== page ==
– It’s tough. Our twins were born last week at 35 weeks. Our girl has a cleft pallet and is in the NICU. You probably won’t be able to take your other twin when you visit. Line up babysitters for the other twin so you can go as much as possible. Also, ask someone if they will start a meal train for you. It has been a big help for us! Take one day and one moment at a time. You don’t want just anyone around baby, but accept all help offered to you. Don’t be afraid to ask for what you need. If you have pets, line up someone to care for them or board them for at least awhile. It has been kind of a blessing to have this time to adjust to having one baby at home before we have 2. If you can get someone to stay with your baby who is home that would also help. Sometimes even just having them take them a few hours so that you can get at least some sleep. You will also meet other nicu families when you visit. The ones who are experienced usually have some great advice. Also, let yourself grieve and cry when you need to. It’s really tough leaving your baby in someone else’s hands.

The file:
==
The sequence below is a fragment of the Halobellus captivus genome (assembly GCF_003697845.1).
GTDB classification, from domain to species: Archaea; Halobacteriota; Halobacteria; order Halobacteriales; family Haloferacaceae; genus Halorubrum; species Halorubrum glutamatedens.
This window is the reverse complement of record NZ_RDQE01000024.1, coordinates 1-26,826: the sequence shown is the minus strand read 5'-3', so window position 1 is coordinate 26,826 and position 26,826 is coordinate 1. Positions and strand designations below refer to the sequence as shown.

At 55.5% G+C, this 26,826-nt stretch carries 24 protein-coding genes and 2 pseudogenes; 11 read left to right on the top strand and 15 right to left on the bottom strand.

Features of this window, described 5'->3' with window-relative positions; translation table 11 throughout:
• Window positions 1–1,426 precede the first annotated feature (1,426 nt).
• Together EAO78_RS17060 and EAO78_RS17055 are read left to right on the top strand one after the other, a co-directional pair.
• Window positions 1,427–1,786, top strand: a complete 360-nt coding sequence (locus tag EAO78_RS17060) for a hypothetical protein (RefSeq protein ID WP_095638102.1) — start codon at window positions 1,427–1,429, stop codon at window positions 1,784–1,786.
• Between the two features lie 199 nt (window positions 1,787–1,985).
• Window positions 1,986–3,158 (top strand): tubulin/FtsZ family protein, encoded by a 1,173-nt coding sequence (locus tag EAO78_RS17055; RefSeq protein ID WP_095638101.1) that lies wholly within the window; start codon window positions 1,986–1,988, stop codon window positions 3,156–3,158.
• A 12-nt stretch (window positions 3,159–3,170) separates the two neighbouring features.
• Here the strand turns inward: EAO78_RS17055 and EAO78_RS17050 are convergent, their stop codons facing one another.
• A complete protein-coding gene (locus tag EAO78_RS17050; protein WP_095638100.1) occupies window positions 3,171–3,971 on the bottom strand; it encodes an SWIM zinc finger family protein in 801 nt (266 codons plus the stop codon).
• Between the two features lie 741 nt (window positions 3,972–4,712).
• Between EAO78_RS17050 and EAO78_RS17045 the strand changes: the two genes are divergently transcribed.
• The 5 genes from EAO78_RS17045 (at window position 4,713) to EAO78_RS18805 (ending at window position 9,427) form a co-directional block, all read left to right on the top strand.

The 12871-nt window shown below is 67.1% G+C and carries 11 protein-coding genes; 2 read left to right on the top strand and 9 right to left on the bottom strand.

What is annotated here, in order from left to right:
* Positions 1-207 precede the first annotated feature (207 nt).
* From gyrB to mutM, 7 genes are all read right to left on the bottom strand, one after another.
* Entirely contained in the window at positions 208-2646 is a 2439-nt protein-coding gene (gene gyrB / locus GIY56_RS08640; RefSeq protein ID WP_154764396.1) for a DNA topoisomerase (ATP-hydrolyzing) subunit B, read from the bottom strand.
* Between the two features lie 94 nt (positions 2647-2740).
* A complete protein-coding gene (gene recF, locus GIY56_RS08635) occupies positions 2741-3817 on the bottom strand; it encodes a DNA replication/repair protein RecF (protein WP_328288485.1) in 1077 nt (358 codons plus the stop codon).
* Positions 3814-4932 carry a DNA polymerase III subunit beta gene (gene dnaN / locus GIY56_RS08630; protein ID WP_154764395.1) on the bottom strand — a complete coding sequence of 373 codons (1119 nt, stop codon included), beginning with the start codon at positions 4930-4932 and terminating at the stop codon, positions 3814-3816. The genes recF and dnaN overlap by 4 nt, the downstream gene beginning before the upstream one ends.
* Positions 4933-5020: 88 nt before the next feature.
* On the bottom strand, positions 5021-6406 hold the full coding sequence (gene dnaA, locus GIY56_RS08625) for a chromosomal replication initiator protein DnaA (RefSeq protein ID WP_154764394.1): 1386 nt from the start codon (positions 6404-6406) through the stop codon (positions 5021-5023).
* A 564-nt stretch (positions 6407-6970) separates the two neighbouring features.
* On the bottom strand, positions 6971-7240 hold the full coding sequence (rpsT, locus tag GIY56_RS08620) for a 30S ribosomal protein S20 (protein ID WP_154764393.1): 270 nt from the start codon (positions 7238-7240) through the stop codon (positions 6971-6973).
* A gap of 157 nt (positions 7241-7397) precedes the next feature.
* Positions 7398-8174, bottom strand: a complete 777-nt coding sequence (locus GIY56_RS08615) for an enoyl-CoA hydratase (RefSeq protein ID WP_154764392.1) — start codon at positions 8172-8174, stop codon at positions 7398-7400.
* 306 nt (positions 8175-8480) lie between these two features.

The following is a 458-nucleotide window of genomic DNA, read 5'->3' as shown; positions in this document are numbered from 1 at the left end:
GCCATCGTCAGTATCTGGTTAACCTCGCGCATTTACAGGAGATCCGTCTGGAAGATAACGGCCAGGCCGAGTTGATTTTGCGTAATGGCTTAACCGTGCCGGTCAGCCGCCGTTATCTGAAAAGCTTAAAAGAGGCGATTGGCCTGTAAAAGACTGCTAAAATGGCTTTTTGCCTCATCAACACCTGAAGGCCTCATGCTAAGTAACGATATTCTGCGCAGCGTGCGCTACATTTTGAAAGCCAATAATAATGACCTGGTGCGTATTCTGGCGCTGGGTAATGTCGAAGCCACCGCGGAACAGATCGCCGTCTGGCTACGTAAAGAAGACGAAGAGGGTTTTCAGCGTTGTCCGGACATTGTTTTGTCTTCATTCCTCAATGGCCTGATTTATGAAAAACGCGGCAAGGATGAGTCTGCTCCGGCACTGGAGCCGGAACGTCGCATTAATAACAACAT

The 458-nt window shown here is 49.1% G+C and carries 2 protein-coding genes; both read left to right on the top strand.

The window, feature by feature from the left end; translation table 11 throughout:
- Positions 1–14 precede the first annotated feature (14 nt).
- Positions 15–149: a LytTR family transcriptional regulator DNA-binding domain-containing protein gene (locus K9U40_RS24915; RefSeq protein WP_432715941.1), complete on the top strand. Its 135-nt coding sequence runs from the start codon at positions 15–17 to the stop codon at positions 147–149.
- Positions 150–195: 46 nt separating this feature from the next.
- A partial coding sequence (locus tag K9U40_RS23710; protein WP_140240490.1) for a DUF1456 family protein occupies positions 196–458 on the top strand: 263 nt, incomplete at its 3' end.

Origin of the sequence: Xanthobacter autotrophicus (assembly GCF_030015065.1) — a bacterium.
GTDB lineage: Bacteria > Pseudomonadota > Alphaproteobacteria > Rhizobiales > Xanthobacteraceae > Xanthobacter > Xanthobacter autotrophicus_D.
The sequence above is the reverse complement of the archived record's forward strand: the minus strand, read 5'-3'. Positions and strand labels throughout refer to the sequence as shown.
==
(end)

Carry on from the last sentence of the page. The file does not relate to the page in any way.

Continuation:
– Don’t guilt yourself. Enjoy the time and work on your skills while you just have 1 baby at home. Its so much easier said than done, but just know that the baby in the NICU is where they need to be. When you’re in the NICU, focus on that baby – sing, skin to skin, etc. She/he will know you are their mom and trust me, its a blip on the radar. My NICU didn’t allow children under 7 years old in, however since both started in the NICU, they allowed me to bring him with me to visit his twin brother. Allow your husband 1 on 1 time with one while you visit the other in the NICU. Its not easy but my biggest piece of advice is take care of yourself and don’t get in your own head too much.
– The hospital let me bring baby A with me to visit baby B in the NICU. I went in the mornings with my husband before he went to work and sometimes after work when he got home. It was exhausting, but i knew it was temporary. Before you know it they will both be home. It’s kind of nice to start bonding with one baby at a time.
– My baby A was in the NICU for 12 days and baby B came home with us. My husband and I would take baby B with us and we’d go visit and stay with baby A for most of the day. We’d also call in the morning to see how her night went before we went in.